Vasoconstriction (definition) is defined as the narrowing of blood vessels usually implying arteries and arterioles. Blood flow in these blood vessels can get restricted due to 3 major causes:
– a spasmodic state of the smooth muscles due to hypocapnia and other causes
– an inflammation of blood vessels
– accumulation of cholesterol and other chemicals on walls of blood vessels.
Among common effects of constriction of blood vessels are cold hands and feet, angina pain (as during heart attacks), constipation, cramps and many others.
The most potent known vasodilator is CO2 (see Vasodilation for clinical studies). Smooth muscles of mammals are highly sensitive to arterial CO2 levels. Thus, spasm in the smooth muscles of arteries and arterioles is a normal physiological reaction to hypocapnia.
We know the alterations with angiotensinogen II and renin-angiotensin-aldosterone system (RAA) are what cause vasoconstriction as such. In theory, the first cause of vasoconstriction is essential, which is the primary cause of high blood pressure.
The key cause of vasoconstriction
Vasoconstriction is common in most modern people due to arterial hypocapnia caused by chronic habitual overbreathing. The major cause of overbreathing is a myth that breathing more air provides more oxygen for body cells and the fact that over 90% of people breathe at rest much more air than the medical norm (see the Homepage for images and clinical studies).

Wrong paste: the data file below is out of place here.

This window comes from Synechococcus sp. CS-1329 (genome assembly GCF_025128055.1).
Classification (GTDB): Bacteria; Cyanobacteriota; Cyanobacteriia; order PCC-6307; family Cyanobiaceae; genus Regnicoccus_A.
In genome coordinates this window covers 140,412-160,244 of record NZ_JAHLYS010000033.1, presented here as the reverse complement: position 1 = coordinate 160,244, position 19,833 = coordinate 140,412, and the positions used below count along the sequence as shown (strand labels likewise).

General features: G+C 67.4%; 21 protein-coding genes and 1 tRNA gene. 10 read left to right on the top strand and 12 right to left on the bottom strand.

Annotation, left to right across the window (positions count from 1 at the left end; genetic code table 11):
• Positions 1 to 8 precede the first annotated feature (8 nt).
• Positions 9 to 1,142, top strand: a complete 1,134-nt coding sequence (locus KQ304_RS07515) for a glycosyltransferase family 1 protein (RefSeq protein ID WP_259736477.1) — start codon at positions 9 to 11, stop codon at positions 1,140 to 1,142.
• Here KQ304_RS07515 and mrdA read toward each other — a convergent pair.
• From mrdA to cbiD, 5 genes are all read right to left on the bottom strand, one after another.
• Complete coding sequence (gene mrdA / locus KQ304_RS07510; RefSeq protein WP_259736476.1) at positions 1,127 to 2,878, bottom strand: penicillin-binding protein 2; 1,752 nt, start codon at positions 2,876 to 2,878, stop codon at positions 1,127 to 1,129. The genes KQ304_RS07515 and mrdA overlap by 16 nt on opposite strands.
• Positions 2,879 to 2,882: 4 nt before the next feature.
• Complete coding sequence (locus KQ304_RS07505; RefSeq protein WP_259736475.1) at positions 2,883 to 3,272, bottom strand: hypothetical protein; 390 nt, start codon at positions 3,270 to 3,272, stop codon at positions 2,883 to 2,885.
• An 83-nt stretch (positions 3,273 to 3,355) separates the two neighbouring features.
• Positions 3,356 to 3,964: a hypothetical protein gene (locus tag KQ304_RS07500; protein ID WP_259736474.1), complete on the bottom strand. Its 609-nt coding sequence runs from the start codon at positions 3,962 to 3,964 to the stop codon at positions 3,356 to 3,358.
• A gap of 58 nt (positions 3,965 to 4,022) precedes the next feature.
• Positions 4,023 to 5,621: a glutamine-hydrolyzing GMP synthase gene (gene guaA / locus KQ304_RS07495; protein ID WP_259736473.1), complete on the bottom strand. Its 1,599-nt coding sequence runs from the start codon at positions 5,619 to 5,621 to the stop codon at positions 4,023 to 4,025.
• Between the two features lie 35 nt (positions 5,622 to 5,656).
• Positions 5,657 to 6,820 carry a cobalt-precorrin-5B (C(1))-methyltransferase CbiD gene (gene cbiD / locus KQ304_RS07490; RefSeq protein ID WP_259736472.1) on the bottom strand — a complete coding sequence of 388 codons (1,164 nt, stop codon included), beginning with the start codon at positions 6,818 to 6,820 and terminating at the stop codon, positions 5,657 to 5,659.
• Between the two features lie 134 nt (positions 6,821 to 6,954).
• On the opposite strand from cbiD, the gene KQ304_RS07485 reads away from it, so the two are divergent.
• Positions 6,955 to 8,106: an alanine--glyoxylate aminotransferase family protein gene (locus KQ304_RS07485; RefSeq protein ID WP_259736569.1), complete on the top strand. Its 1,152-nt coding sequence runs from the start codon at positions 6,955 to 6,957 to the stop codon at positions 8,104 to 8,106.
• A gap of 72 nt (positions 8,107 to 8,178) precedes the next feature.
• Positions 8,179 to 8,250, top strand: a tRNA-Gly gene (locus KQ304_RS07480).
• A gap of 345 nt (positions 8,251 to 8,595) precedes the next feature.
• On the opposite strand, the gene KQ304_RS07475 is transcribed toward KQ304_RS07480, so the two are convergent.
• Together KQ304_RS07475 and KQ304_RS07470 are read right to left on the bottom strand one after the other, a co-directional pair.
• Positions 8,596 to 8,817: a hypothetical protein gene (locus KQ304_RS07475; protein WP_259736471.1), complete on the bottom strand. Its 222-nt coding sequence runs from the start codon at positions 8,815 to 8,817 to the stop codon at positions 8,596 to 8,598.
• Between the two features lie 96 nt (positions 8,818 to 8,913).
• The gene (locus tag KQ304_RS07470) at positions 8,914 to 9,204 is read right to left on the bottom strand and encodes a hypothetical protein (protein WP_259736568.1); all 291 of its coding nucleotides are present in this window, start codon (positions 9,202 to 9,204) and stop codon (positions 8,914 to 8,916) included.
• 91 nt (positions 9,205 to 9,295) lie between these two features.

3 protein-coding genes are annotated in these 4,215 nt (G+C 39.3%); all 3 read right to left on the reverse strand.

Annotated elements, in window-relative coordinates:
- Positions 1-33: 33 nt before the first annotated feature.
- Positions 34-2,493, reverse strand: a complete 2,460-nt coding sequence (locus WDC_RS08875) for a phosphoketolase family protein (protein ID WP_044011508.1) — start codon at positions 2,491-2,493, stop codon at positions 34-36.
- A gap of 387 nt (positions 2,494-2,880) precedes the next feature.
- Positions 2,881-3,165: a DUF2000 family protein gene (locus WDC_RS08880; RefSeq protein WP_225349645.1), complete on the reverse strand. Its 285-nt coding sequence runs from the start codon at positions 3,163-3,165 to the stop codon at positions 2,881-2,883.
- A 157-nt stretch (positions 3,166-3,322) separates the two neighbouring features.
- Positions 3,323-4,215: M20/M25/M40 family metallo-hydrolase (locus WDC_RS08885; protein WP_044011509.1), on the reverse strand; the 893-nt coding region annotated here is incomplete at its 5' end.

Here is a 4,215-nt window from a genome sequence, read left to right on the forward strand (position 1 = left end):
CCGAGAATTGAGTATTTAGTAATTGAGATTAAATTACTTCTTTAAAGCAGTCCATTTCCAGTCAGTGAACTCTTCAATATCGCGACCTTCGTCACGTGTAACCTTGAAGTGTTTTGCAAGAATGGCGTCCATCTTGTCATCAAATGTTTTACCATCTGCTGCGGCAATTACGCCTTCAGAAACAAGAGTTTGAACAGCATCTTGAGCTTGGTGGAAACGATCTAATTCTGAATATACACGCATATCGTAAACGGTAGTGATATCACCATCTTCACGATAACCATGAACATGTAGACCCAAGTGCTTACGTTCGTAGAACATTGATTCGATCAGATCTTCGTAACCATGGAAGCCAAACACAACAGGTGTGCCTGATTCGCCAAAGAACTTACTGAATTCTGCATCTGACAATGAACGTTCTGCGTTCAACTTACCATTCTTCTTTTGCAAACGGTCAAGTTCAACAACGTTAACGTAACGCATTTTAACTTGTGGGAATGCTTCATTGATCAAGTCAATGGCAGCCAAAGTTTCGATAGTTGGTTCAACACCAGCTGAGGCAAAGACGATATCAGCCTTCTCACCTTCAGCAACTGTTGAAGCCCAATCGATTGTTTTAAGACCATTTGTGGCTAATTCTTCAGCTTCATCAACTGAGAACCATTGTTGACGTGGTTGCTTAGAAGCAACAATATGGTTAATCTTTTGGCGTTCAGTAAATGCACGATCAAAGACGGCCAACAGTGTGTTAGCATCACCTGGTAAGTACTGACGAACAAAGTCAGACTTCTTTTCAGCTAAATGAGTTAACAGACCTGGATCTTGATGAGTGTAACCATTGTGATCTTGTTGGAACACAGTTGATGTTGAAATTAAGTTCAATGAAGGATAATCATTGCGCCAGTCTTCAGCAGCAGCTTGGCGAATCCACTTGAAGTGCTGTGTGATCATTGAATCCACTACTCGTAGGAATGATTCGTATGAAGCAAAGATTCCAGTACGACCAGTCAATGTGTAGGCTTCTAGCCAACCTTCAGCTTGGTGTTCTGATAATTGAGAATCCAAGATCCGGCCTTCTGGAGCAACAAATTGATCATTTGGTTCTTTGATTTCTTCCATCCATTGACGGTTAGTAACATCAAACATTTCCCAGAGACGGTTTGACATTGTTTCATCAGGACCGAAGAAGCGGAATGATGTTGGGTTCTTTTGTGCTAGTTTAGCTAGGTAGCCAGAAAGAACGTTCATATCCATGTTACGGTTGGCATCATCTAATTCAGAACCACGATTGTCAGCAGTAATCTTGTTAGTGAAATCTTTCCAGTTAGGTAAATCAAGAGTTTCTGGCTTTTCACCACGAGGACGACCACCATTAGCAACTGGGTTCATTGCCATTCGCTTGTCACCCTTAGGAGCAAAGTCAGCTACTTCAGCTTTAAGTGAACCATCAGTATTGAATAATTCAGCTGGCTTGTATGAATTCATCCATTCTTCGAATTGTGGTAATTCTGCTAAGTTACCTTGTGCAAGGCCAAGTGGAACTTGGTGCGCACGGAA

People with heart disease, cancer, diabetes and many other conditions have even heavier breathing (see the Homepage for over 50 clinical studies), lower arterial CO2 and more problems with vasoconstriction. A small group of patients with COPD-related conditions have elevated carbon dioxide levels in the blood caused by ventilation perfusion mismatch. These people suffer from arterial hypercapnia due to low CO2 in their airways.